Amid clumps of fagonia and yarrow,
palms stretch and open against blue,
blue April skies. Fronds ruffle,
casting intricate shadows, like lace
upon a sill. Shamaals bend sturdy
trunks, rough with frond-stumps,
severed as they grow. Next fall’s
dates are sprays of pale green
beads springing from the heart.
Before harvest, sun will beat
and scorch through long days of summer,
birds will take their pick, winds
will toss fruit with sand and stars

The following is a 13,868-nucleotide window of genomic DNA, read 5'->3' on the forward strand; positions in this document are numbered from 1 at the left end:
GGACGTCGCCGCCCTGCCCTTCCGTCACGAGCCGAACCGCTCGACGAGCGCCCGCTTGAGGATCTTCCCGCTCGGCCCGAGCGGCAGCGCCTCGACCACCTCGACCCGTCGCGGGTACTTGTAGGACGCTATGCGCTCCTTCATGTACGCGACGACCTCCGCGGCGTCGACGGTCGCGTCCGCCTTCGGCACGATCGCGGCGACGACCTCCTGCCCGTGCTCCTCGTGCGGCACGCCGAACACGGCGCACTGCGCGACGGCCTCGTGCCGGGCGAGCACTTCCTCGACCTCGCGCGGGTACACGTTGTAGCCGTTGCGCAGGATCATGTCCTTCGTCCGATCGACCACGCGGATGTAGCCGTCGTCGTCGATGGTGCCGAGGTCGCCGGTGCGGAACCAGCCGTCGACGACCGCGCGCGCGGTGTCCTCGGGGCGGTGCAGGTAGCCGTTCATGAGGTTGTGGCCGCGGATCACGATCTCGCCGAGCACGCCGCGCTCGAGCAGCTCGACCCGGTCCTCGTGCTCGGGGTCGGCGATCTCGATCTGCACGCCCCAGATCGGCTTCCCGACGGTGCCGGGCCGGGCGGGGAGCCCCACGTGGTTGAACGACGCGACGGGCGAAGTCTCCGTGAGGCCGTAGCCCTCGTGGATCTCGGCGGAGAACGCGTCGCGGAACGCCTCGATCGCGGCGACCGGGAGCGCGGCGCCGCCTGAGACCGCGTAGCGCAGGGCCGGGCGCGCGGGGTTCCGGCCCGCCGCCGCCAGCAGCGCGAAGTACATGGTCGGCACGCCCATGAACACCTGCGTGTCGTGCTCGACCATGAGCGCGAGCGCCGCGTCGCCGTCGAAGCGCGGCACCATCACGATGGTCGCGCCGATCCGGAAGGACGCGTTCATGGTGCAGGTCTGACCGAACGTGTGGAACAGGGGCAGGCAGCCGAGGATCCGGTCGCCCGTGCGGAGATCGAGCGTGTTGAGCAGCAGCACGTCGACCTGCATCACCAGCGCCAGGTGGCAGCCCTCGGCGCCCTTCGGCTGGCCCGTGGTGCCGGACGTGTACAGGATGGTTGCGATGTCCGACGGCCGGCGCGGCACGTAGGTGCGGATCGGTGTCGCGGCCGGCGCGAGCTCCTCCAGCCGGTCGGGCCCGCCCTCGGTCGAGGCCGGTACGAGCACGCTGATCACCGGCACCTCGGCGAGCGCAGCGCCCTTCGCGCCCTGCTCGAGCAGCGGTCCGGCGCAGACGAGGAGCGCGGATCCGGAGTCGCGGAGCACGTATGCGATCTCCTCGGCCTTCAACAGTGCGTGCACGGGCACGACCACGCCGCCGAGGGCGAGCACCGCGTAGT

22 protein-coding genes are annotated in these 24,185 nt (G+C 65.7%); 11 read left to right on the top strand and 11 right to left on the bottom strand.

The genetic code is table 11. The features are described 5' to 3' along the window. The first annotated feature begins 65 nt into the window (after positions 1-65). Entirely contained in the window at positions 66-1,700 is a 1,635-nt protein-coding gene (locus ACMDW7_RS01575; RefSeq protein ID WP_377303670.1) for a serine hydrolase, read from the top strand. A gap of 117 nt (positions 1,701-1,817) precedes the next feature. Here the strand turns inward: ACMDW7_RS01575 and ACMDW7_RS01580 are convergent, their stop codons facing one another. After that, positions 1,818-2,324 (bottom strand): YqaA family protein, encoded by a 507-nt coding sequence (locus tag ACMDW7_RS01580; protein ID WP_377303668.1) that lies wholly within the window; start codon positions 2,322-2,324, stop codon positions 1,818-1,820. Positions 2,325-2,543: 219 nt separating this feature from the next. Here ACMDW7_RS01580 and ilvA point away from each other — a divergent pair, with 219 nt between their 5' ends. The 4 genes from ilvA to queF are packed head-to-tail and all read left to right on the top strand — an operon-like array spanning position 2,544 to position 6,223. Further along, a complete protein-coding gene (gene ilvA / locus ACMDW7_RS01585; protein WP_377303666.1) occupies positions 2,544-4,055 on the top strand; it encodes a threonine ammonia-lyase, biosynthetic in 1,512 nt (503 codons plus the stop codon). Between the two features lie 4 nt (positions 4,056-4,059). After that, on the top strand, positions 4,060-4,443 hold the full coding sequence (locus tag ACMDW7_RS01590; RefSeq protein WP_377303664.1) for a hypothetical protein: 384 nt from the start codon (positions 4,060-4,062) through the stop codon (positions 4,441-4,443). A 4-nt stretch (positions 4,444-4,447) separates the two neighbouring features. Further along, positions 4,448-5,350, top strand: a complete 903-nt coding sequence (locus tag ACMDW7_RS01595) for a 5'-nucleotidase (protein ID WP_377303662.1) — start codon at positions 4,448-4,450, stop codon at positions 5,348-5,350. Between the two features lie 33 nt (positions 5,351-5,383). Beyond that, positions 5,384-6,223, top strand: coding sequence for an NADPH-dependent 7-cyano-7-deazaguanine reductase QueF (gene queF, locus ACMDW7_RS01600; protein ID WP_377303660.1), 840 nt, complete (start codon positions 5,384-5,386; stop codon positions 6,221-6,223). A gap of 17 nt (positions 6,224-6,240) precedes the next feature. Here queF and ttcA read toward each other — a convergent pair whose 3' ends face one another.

until, finally, old men hitch
themselves to the tops,
rumps slung on hemp,
to toss the survivors down,
and the hum of black bees will follow
the sweet, sweet flesh to our tongues.

(Shamaals are the fierce winds from
the north that blow across the Arabian
Peninsula between February and late April.)

  © 2004